For Net Insight, this was a natural move after the success of its unmanaged Internet video contribution products. The company decided that the traditional Internet and CDN infrastructure is too focused on on-demand distribution, whereas the serious money in television still emanates from live events like sports. Besides providing the software for the live-optimised CDN, Net Insight provides an SDK for app developers to integrate ‘true live OTT’ into their multiscreen services. The end-device (like a tablet) must be able to request a stream from the live-optimised CDN and then a different stream from the original CDN in order for the system to work. An app update from the content owner or platform operator (like for a TV Everywhere app) takes care of this.
Lindgren admits that if you use ‘true live’ OTT and your multiscreen viewing is synchronized with broadcast, there is less opportunity to get out of trouble if you have a network glitch. With less buffering, a network outage would impact the service faster. But testing has shown that such network problems are very rare and you can take the decision, during the streaming, to retreat from live OTT to a delayed OTT stream if the network conditions are causing problems. Lindgren says that during testing there were seldom any problems that defeated the new live experience. Almost always, when an OTT stream begins its life synchronized to live broadcast, it ends its life still synchronized with the live broadcast feed.
According to Brian Morris, Vice President & General Manager for Global Media and Entertainment Services at Tata Communications, his company’s Media Ecosystem is helping customers to redevelop their media distribution strategies. “One of the drivers when looking at those strategies is how they handle OTT. We are seeing a significant growth in OTT distribution and with the Net Insight technology we can not only provision OTT for them but offer them an enhanced OTT environment.” There will be a premium to pay above a normal CDN solution to reflect the added value – “not a large premium but definitely a premium,” Morris notes.
Morris reports that in the proof-of-concept for Formula One Management last November, a secondary test distributed ten OTT feeds in synchronization with the broadcast satellite signal, each one giving the viewpoint from a different car. “This gives people the chance to customise their OTT viewing.” Morris highlights the impact that true synchronization can have if you provide personally chosen multi-camera angles, social networking and gambling alongside sports. He adds: “We are looking at any kind of content where many people are watching on different screens and where there will be social engagement. News would be another example.”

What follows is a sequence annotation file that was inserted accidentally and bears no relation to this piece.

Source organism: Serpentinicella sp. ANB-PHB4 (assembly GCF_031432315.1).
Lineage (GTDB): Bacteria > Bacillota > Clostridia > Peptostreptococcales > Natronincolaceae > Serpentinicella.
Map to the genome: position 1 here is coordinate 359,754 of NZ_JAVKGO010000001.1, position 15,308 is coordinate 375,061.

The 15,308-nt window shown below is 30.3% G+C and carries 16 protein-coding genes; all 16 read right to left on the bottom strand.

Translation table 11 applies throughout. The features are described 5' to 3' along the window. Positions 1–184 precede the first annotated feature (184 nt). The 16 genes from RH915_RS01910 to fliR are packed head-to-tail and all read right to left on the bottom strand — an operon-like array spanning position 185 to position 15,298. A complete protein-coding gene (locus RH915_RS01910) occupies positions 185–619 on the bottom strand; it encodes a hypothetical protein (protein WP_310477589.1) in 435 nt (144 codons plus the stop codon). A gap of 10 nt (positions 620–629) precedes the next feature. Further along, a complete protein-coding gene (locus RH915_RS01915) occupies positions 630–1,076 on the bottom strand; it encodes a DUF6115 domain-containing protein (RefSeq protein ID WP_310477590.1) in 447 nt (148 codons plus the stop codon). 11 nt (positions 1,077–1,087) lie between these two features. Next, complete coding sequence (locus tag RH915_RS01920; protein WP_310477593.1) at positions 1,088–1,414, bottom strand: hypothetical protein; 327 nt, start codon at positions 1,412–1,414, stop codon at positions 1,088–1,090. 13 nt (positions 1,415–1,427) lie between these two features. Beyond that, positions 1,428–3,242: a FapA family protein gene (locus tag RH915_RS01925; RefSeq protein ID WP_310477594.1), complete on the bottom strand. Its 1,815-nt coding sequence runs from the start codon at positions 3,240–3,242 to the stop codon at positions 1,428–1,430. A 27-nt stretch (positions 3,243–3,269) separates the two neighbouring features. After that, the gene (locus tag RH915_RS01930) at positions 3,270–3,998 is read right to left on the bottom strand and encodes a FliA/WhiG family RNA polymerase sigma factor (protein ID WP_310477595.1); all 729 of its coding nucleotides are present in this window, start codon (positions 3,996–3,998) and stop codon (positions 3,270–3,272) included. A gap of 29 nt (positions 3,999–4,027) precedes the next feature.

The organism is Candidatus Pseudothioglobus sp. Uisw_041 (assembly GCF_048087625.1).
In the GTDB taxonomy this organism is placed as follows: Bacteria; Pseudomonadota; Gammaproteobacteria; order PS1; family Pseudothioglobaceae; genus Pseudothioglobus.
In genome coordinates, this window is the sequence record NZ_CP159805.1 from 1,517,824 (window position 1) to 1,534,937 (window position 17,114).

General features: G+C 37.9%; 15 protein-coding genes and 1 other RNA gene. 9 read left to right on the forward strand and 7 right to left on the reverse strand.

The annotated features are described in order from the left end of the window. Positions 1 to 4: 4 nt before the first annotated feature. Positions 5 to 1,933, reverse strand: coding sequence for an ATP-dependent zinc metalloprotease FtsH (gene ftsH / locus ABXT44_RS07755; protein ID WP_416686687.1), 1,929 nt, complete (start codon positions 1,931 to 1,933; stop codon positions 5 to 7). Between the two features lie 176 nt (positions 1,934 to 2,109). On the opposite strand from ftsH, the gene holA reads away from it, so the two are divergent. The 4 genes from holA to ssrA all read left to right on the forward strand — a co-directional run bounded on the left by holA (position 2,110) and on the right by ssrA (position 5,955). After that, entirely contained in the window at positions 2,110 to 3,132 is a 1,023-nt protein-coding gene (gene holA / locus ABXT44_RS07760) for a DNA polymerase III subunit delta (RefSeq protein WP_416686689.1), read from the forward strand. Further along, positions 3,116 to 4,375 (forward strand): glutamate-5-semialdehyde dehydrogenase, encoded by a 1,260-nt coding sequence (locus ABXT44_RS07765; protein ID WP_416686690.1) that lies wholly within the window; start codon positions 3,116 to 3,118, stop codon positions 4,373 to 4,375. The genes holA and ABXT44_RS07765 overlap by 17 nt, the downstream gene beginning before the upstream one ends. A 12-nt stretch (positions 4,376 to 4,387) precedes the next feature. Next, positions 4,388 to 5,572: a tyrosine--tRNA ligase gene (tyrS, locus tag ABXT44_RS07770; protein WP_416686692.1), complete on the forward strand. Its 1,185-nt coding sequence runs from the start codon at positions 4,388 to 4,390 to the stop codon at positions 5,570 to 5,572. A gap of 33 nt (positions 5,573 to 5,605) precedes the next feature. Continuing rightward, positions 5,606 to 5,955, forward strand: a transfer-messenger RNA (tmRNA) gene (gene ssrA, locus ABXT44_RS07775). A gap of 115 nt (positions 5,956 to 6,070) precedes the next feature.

For Morris, this is all about enhancing the end-user experience and providing differentiation for his clients. The Net Insight solution therefore increases the overall value proposition from Tata Communications.
Net Insight talks about ‘true live’ OTT as a game-changer. The ability to synchronize properly with social TV commentary is smart but what really stands out about this solution is its potential to converge broadcast and OTT programming experiences and therefore enrich them. In a multiscreen world, a live television show can become a more holistic experience if different feeds over different networks can all arrive in perfect harmony on different screens in a room. ‘True live’ becomes one of the technologies leading us to more immersive, 360 degree television.
This technology also makes it possible (especially for Pay TV operators who do not use broadcast-to-IP gateways to serve live television to their TV Everywhere apps in consumer homes, but who rely on Internet delivery direct to the apps – see note directly below) to make the multiscreen viewing a more natural complement to the main television. It will allow viewers to switch more easily between screens for some of the most important programming of all, like live sports, and so hastens the day when we drop the term ‘multiscreen TV’ altogether and revert to just ‘TV’.
Note about broadcast-to-IP gateway distribution
Per Lindgren reckons that if you assume content streamed from a broadcast-to-IP gateway to multiscreen devices in a Pay TV home uses HLS or MPEG-DASH standards, an operator might stipulate a minimum of three ABR segments to be buffered at the client device (e.g. the tablet or laptop) and a minimum segment size of two seconds. This means a minimum delay of six seconds. He thinks we should factor in some additional store-and-forward delay at the set-top box (the gateway). “This will build up over time but to a lesser degree than [normal] OTT over CDNs,” he argues.
The broadcast-to-IP gateway whole-home streaming solution does not enable perfect synchronization if you switch your viewing session from the tablet to the set-top box, he contends. The tablet unicast IP stream (coming from the STB) would be at least six seconds behind the television connected to the set-top box (showing the live broadcast signal). You would have to lose those six seconds unless the STB buffers the broadcast signal for six seconds so the STB live broadcast signal is itself delayed to the same point as the tablet. “This would require some protocol to send over timing information but that is possible,” he reports.
Lindgren does not believe this is a practical option, not least because you are then delaying the main broadcast signal to the home. This means that the broadcast-to-IP gateway, though better than pure Internet streaming if trying to unify broadcast and OTT experiences, cannot provide what Net Insight and Tata Communications now offer with the ‘true live’ OTT solution.
Interested in immersive and ‘360 degree’ television?
Then check out Connected TV World Summit 2016 (London, March 16-17) where two innovation workshops focus on technologies that could change video story-telling and production.
See the full conference agenda here.